Four Cases for the History Books: Judge Andrew Peck’s Landmark Rulings
I still remember the first time I had the privilege to hear Judge Andrew Peck speak in person about eDiscovery. At an annual Sedona Conference© meeting many years ago, Judge Peck was insightful, articulate, and – above all else – confident and decisive in his views. I remember thinking that the attorneys who appear before him better always bring their A-game.
Fast forward to March 2018 at the Annual Sedona Conference© Institute Program on eDiscovery, where I again had the privilege of hearing Judge Peck speak in person, this time only days before his retirement from the bench became effective. At lunch following the judges panel, a group of us started talking about the impact Judge Peck’s rulings have had on our industry. Four of them stand out and are worth noting.
- Anti-Monopoly, Inc. v. Hasbro, Inc., 1995 WL 649934 (S.D.N.Y., Nov. 3, 1995). It’s not often that one gets to cite a case from 1995 in the context of eDiscovery, but that’s exactly the point – Judge Peck was ahead of his time. In characteristically decisive form, he declared in his ruling that “it is black letter law that computerized data is discoverable if relevant.” Ordinary today, visionary back in 1995.
- Da Silva Moore v. Publicis Groupe & MSL Group, No. 11 Civ. 1279 (ALC) (AJP) (S.D.N.Y., Feb. 24, 2012). Widely recognized as his landmark eDiscovery case, Judge Peck here ruled that “computer-assisted review [or TAR] is an acceptable way to search for relevant ESI in appropriate cases.” In the vanguard once again – and with a dash of his refreshing candor – he went on to say that “[c]ounsel no longer have to worry about being the ‘first’ or ‘guinea pig’ for judicial acceptance of computer-assisted review.”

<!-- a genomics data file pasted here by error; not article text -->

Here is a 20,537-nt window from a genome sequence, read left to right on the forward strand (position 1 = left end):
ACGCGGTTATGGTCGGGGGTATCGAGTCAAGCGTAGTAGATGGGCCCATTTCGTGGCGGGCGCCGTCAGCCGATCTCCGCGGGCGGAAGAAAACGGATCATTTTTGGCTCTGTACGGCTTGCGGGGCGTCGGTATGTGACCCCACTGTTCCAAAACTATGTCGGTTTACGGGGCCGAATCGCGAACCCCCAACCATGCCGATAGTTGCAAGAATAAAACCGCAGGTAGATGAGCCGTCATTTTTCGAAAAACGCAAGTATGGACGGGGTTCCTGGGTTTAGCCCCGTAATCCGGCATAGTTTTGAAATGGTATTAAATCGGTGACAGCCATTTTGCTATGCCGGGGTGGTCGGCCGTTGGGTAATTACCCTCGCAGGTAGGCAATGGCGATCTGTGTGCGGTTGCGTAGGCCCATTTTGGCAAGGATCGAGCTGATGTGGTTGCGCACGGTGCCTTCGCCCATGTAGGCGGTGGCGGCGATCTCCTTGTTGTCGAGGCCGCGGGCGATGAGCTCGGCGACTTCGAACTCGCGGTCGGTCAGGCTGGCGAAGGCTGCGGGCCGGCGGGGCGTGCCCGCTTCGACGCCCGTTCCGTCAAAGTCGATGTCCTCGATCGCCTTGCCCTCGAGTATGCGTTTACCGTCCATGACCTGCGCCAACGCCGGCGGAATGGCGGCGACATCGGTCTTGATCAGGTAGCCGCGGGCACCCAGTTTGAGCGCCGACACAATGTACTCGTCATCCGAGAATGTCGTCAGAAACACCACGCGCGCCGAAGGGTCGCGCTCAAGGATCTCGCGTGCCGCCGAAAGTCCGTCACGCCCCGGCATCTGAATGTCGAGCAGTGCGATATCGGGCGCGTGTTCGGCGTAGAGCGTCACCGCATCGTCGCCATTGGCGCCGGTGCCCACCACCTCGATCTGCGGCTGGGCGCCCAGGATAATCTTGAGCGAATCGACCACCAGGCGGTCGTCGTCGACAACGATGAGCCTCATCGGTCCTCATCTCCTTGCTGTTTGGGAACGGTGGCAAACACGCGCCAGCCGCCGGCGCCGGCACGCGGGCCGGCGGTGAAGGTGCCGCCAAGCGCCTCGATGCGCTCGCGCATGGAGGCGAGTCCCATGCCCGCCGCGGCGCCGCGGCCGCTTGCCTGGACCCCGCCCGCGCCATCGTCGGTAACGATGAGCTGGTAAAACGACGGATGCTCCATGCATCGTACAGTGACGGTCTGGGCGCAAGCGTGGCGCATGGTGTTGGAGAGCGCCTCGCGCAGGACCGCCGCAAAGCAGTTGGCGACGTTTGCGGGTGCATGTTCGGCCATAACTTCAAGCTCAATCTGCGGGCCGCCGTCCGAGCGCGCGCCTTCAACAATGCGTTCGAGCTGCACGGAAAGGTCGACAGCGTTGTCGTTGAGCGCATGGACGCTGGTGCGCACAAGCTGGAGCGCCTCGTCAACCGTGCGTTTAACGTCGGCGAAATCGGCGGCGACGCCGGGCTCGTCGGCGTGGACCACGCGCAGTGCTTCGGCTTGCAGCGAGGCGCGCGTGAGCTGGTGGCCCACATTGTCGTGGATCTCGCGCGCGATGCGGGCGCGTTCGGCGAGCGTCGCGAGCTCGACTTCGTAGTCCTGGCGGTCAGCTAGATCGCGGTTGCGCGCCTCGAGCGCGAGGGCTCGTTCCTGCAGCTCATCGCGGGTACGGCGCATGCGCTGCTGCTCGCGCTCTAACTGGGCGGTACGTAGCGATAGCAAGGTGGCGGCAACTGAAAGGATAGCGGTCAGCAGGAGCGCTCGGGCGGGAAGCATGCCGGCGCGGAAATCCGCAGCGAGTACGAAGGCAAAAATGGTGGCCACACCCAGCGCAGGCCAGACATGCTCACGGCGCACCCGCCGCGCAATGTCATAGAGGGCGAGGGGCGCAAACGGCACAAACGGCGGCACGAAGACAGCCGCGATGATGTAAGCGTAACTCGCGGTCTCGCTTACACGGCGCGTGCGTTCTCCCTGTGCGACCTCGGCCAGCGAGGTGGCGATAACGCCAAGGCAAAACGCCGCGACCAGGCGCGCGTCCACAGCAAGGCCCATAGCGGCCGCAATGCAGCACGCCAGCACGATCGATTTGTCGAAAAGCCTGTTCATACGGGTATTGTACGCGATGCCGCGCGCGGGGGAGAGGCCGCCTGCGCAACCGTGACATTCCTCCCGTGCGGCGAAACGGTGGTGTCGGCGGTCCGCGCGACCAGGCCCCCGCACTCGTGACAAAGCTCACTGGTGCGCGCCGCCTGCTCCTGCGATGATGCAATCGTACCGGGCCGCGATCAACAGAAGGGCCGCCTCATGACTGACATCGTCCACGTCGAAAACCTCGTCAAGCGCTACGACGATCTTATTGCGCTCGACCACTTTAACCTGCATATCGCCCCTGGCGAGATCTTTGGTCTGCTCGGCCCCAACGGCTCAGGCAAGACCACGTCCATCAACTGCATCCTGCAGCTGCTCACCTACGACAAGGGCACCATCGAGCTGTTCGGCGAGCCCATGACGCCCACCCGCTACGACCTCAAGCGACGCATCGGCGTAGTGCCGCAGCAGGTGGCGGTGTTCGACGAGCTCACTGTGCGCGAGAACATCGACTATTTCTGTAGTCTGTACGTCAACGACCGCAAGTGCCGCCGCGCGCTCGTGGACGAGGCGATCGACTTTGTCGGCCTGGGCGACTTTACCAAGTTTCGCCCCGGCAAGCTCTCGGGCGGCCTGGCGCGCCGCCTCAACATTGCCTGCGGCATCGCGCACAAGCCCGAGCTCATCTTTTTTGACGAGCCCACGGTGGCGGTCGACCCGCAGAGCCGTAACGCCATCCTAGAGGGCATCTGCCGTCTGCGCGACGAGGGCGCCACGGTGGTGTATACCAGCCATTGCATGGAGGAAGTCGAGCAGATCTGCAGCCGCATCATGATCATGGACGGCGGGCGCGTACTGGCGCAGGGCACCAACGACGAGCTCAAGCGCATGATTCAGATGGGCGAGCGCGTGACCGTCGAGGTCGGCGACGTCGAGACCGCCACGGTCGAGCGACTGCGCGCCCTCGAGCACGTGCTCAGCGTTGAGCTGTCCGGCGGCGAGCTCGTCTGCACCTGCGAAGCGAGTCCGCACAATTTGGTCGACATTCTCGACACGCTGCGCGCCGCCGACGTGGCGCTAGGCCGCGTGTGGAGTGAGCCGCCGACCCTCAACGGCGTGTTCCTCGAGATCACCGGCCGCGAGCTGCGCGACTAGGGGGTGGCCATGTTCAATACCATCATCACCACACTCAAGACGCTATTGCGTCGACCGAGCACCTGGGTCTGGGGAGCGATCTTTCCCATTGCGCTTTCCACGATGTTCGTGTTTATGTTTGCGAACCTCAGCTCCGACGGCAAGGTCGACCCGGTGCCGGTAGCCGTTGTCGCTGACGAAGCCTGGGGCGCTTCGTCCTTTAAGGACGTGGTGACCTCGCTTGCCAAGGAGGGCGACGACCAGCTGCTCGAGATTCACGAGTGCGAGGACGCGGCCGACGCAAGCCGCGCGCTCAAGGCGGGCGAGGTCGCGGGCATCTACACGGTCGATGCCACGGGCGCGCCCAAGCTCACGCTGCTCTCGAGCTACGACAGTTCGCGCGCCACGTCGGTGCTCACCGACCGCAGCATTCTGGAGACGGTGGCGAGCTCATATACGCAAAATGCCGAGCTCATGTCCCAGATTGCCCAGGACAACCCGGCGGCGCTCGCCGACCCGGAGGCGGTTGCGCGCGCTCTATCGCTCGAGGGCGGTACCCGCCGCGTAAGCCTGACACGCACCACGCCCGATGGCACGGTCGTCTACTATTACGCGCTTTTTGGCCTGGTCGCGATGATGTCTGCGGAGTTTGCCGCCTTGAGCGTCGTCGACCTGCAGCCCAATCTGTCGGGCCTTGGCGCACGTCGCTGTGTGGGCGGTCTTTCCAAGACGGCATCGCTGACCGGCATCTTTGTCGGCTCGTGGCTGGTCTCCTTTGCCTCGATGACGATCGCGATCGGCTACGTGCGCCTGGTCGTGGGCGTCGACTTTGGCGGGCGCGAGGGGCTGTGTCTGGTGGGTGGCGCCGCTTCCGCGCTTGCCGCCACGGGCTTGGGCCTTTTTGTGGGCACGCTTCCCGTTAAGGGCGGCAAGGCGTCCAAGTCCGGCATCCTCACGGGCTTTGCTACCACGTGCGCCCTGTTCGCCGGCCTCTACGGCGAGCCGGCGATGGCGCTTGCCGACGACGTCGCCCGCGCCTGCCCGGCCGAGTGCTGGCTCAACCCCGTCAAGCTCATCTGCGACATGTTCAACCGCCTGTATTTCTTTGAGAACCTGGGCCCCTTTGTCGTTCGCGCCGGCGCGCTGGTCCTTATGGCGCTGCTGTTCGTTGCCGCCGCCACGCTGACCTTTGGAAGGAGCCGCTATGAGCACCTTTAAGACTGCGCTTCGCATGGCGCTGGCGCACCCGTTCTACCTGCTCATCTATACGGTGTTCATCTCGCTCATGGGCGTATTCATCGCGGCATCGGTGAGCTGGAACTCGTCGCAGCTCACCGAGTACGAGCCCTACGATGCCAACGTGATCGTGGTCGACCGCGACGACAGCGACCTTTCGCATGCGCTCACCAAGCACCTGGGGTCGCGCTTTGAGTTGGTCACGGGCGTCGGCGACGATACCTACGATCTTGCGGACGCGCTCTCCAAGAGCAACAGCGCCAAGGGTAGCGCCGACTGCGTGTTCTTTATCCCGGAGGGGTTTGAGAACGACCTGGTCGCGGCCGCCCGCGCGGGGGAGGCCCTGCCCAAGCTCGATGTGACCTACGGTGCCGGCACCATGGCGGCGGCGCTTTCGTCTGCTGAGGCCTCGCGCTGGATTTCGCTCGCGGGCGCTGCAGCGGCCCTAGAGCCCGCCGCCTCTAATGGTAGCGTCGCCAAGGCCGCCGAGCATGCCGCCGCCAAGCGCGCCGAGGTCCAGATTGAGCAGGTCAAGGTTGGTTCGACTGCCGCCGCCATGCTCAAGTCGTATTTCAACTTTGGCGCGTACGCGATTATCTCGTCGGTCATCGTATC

- Rio Tinto PLC v. Vale S.A., et al., 2015 WL 872294 (S.D.N.Y., Mar. 2, 2015). In this ruling – which Judge Peck himself labeled as “Da Silva Moore Revisited” – he once again returned to declaring black letter law. As he put it, “[i]n the three years since Da Silva Moore, the case law has developed to the point that it is now black letter law that where the producing party wants to utilize TAR for document review, courts will permit it.” Ahead of his time, once again.
- Hyles v. City of New York, et al., No. 10 Civ. 3119 (AT) (AJP) (S.D.N.Y., Aug. 1, 2016). In Hyles – the final ruling in Judge Peck’s “TAR Trilogy,” the issue presented was “whether, at [Hyles’] request, the [City] . . . can be forced to use TAR (technology assisted review, aka predictive coding) when the City prefers to use keyword searching.” In classic Judge Peck manner, he declared that “[t]he short answer is a decisive ‘NO.’” Even though TAR will be permitted in cases before his court, its use won’t be mandated.
Although he won’t be issuing rulings anymore, this isn’t the last we’ve heard from Judge Peck. Now Senior Counsel in the New York office of DLA Piper, he will surely help shape eDiscovery law and practice for years to come, both in private practice and in his participation with the Sedona Conference©. And those of us in this industry will be the better for it.
For more information about how leading cases like those from Judge Peck affect our clients, the eDiscovery they undertake, and the services Level 2 Legal offers, get in touch with us.